Crosby Stills and Nash, Neil Young, Joni Mitchell, the Doors, the Eagles, all became his friends and subjects.
To commemorate the 20th anniversary of Nirvana’s third and final record, “In Utero,” Here & Now speaks with pop culture critic Renee Graham, and Here & Now producer and director Alex Ashlock shares these thoughts:
I never bought all that “voice of a generation” stuff about Kurt Cobain. I was nearly 40 when he killed himself at the age of 27, so we weren’t even from the same generation. But the music he made with Nirvana spoke to me. It was often bitter and snarling but tender and melodic at the same time. He played a universal chord.
There was a feeling that the pain he was expressing, the anguish really, came from was a very real place. And that place was probably his dysfunctional family life, his parents acrimonious divorce, being shuttled from relative to relative in the gloomy northwest.
Kurt Cobain committed suicide at his home in Seattle in April 5, 1994. There were signs it was coming. There were drug overdoses. There was also a strange article I read in Spin Magazine, I think. The author riding around in a car with Cobain in some suburban neighborhood and just dropping him off to wander home or wherever he was going next in the pre-dawn darkness. I just never forgot that image. Here was one of the biggest rock stars in the world alone on the streets. He was lost.
On Here & Now we’re marking the 20th anniversary of the release of what turned out to be Nirvana’s final record, “In Utero.” The record came out in September 1993. It was the hugely anticipated follow up to “Nevermind” and its blockbuster hit “Smells Like Teen Spirit.”
Cobain thought “Nevermind” sounded too polished, so he and the band brought in Steve Albini in to produce “In Utero.” But Albini’s mixes of songs like “Heart Shaped Box” and “All Apologies” were too heavy for a record company that wanted another hit like “Smells Like Teen Spirit.” So another producer was recruited to buff them up. And those are the mixes that made the record that was released in 1993.
But now, thanks to a deluxe anniversary edition of “In Utero,” we can finally hear those original mixes. The anniversary edition of “In Utero” also includes a Nirvana concert recorded in 1993 in Seattle. It’s a reminder of how powerful the band could be on stage, but it’s also a reminder of what we’ve lost.
I saved a bunch of articles from newspapers and magazines after Kurt Cobain killed himself and put them in a notebook. There’s also my ticket stub from the only Nirvana show I got to see. I was looking through that notebook this morning and just felt sad.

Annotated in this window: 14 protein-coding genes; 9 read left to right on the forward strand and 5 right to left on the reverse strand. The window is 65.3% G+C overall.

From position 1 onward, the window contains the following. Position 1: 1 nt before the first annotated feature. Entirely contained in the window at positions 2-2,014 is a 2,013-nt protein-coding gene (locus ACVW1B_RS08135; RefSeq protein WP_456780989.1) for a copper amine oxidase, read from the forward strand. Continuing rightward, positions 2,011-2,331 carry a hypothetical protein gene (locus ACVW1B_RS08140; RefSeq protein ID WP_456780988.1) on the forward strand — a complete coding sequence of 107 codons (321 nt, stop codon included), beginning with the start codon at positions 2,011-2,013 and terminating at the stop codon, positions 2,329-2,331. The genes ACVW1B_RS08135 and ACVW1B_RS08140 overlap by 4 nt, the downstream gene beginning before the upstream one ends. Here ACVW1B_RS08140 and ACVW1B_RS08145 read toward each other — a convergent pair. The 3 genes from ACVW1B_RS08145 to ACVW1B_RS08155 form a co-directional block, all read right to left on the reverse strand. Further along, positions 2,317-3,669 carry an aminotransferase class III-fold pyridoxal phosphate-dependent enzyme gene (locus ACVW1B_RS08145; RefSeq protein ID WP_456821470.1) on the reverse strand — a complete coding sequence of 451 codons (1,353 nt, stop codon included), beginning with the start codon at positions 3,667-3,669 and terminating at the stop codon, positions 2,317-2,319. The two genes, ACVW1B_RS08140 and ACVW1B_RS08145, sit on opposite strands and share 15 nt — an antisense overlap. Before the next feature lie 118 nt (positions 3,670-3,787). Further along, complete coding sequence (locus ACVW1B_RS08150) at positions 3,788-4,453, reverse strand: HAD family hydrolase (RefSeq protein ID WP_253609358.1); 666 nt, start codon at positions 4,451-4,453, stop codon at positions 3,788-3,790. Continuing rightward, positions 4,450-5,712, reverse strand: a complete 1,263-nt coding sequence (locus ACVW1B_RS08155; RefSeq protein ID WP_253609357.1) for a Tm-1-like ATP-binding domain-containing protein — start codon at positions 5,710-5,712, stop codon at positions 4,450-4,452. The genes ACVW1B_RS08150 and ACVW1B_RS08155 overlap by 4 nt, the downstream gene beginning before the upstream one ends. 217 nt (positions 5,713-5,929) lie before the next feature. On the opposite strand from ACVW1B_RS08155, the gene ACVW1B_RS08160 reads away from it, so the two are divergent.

JEREMY HOBSON, HOST:
It's HERE AND NOW.
(SOUNDBITE OF SONG, "SMELLS LIKE TEEN SPIRIT")
HOBSON: Kurt Cobain and Nirvana exploded onto the music scene with "Smells Like Teen Spirit" in 1991. The song was on the band's second album, "Nevermind," and it was a blockbuster commercial success, unlike Nirvana's final album, "In Utero."
(SOUNDBITE OF SONG, "SERVE THE SERVANTS")
KURT COBAIN: (Singing) Teenage angst has paid off well. Now I'm bored and old. Self-appointed judges judge more than they have soul.
HOBSON: This is "Serve the Servants," which came out 20 years ago, less than a year before the band's lead singer, Kurt Cobain, committed suicide. There is a new box set out today to mark the 20th anniversary of "In Utero," and HERE AND NOW pop culture critic Renee Graham joins us to talk about it. Renee, welcome.
RENEE GRAHAM, BYLINE: Hi, Jeremy.
HOBSON: So I know you're a big Nirvana fan, but explain the significance of this new rerelease of this album.
GRAHAM: Well, the remarkable thing about "In Utero" is this was the follow-up album to "Nevermind," which was Nirvana's breakthrough. A lot of people didn't think this album was ever going to happen because the band became so big they really fractured afterwards. Exacerbating the problem as well was Cobain was really deep into his heroin addiction at that time. And it just seemed like the band was so overwhelmed and there was so many problems that this third album might never come out.